Mac, if you'll excuse me for asking, have you actually READ the Bible? I think most people when they make these kinds of comments about the bloodthirstiness of the Bible, etc., are really doing so from a kind of second-hand knowledge filtered, unfortunately, through the myopic lens of Protestant fundamentalism, especially the virulent American variety.

Fundamentalists do not OWN the Bible, although they act as though they do, and they do not have a lock on the figure of Jesus. The God of the Old Testament is, for sure, jealous, often wrathful, and notably punitive. However, for that matter, so are the gods of Homer's Iliad and Odyssey and those of just about any religion that sports them in a kind of mythic array.

The Old Testament only comes across badly if we read it through the distorting lens of fundamentalism. Read as the essentially occult manual that it is, it is full of all kinds of hidden treasures -- highly recommended!

And BTW (as you probably know), Ezekiel's vision of the Divine Chariot is counted by some as the first UFO encounter!

Mac said...


Thanks for dropping by! Thus far, integral philosophy has been a distant blip on my radar screen, but your summary leads me to believe your notion of "integral ufology" just might be spot-on.

Coincidentally, I was at B&N just a few minutes ago and saw Ken Wilbur's face looking back at me from the cover of "A Brief History of Everything." Perhaps I should pick it up.

(A friend once told me I *look* like Ken Wilbur, although I think the resemblance is pretty superficial.)

BTW, glad you liked the Hopkinsville essay. I find myself returning to that case. It's one of Greg Bishop's favorites too.

Tom said...

Hey Mac,

I think you should definitely give Wilber a shot. "A Brief History" is probably the best place to start (unless you're up for tackling its 800-page progenitor, which is also my personal favorite of Wilber's books: "Sex, Ecology, Spirituality"). In the meantime, check out this ultra-simple overview of Wilber's basic integral model, the Four Quadrants:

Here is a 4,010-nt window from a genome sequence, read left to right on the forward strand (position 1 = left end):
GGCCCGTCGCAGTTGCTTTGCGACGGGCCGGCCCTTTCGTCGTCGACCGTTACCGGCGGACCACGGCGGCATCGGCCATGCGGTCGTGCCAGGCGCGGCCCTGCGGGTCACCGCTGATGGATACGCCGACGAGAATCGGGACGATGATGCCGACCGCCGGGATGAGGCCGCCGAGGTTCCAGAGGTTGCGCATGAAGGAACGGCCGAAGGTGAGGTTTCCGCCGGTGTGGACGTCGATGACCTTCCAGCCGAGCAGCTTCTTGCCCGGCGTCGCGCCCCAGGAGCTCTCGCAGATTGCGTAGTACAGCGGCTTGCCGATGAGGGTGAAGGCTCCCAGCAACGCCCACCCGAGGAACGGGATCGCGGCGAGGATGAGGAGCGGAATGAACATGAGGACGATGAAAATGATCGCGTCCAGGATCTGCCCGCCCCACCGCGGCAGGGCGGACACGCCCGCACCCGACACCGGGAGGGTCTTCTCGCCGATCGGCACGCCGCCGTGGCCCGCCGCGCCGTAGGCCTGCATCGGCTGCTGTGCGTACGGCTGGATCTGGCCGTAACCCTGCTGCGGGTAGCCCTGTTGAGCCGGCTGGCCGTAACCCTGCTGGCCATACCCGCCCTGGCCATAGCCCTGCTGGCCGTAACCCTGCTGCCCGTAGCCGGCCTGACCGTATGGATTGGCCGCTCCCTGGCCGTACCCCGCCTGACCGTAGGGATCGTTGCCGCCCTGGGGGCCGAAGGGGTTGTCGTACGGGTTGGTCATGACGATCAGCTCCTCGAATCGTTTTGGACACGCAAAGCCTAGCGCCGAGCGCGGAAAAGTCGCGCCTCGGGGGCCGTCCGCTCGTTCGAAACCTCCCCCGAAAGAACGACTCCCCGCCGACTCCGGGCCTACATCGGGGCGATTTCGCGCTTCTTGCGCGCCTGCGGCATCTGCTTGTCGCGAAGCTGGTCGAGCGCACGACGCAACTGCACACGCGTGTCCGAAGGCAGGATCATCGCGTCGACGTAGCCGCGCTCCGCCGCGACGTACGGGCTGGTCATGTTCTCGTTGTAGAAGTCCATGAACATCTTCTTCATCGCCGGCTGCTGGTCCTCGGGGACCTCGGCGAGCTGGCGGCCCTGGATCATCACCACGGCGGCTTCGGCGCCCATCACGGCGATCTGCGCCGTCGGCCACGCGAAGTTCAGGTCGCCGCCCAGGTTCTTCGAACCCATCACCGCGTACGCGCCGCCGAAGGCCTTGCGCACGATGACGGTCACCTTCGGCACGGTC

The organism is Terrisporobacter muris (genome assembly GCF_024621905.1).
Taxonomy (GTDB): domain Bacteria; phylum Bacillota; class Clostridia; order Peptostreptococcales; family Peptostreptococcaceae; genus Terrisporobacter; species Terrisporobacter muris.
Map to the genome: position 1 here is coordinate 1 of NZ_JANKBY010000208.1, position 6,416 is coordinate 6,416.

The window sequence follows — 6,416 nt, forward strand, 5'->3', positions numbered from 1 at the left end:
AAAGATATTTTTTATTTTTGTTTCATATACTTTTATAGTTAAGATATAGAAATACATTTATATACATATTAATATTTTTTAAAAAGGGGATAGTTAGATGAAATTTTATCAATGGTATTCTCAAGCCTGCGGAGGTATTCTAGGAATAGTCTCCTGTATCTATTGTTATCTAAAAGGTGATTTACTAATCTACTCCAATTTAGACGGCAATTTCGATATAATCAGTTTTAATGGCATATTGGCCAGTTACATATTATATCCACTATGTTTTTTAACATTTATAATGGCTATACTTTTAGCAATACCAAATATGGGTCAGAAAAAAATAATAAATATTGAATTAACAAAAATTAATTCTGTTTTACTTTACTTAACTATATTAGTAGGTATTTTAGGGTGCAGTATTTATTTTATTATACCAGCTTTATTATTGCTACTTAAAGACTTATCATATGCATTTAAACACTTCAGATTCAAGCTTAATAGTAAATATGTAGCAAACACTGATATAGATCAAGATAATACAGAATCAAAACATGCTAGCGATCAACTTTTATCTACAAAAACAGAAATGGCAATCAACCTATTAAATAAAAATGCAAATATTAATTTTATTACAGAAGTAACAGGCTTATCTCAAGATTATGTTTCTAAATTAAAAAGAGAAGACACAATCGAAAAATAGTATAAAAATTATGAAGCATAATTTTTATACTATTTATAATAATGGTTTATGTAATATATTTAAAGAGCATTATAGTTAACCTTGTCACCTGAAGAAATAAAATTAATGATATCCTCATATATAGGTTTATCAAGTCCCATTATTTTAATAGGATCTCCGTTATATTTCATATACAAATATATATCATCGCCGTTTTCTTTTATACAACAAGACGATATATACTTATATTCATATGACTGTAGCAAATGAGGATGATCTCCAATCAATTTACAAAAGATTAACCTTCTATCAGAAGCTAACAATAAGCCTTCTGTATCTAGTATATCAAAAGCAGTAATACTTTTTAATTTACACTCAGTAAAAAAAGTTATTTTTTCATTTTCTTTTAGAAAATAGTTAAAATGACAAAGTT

And you can find a more in-depth explanation of the integral approach here:

One of the basic tenets of Wilber's philosophy is that "nobody is smart enough to be wrong 100% of the time." In other words, every serious theory, philosophy, science, or worldview has at least *something* of value to contribute to a better understanding of the world. And it's the task of the integralist, using the integral model, to separate the wheat from the chaff. One can then construct a more comprehensive, inclusive, and all-around accurate picture of any person, place, or thing--and of reality in general.

In terms of an integral ufology, I'm convinced it's really the only way forward. I've had a serious interest in UFOs since I was in junior high in the early 90s, and I've dipped my head into pretty much every avenue along the phenomenon's weird, winding ways. A lot of those avenues seem to contradict each other, and some seem far more sophisticated than others, but all must have at least something of value to add to the overall puzzle. No one can be wrong 100% of the time. By applying an integral framework, I bet there's a way to create a kind of God's-eye view of the whole maze that might reveal things we'd never noticed before. We'd also be able to begin isolating the real signals from the voluminous noise, and thereby restore a little sanity to the whole ufological enterprise...

Incidentally, Keith Thompson, who wrote "Angels and Aliens," was a one-time president of Ken Wilber's Integral Institute...though he apparently wasn't too studied in the integral approach when he wrote that book (or he likely would've used the power of integral's all-clarifying lens).

One thing's for sure, though: It would be a monumental undertaking to begin organizing the whole UFO field (and related parapsych and crypto phenomena) into an integral framework--and would probably take a group of individuals working in concert to pull it off--but given integral theory's success in pretty much every other domain, I'm sure it would be worth every effort...

So study up on that Wilber, and let's talk. :)


Anonymous said...

I just finished a four part white paper series on the topic of integral UFOlogy and only then decided to see if anyone else had considered the idea. turns out this blog started in 2008 is the only other source I can find. my white papers are posted on the website on the projects page ( if you'd like to see how it came out. This topic has also been addressed here and there on the live radio show, free .mp3 recording of which are posted on the site. - Steve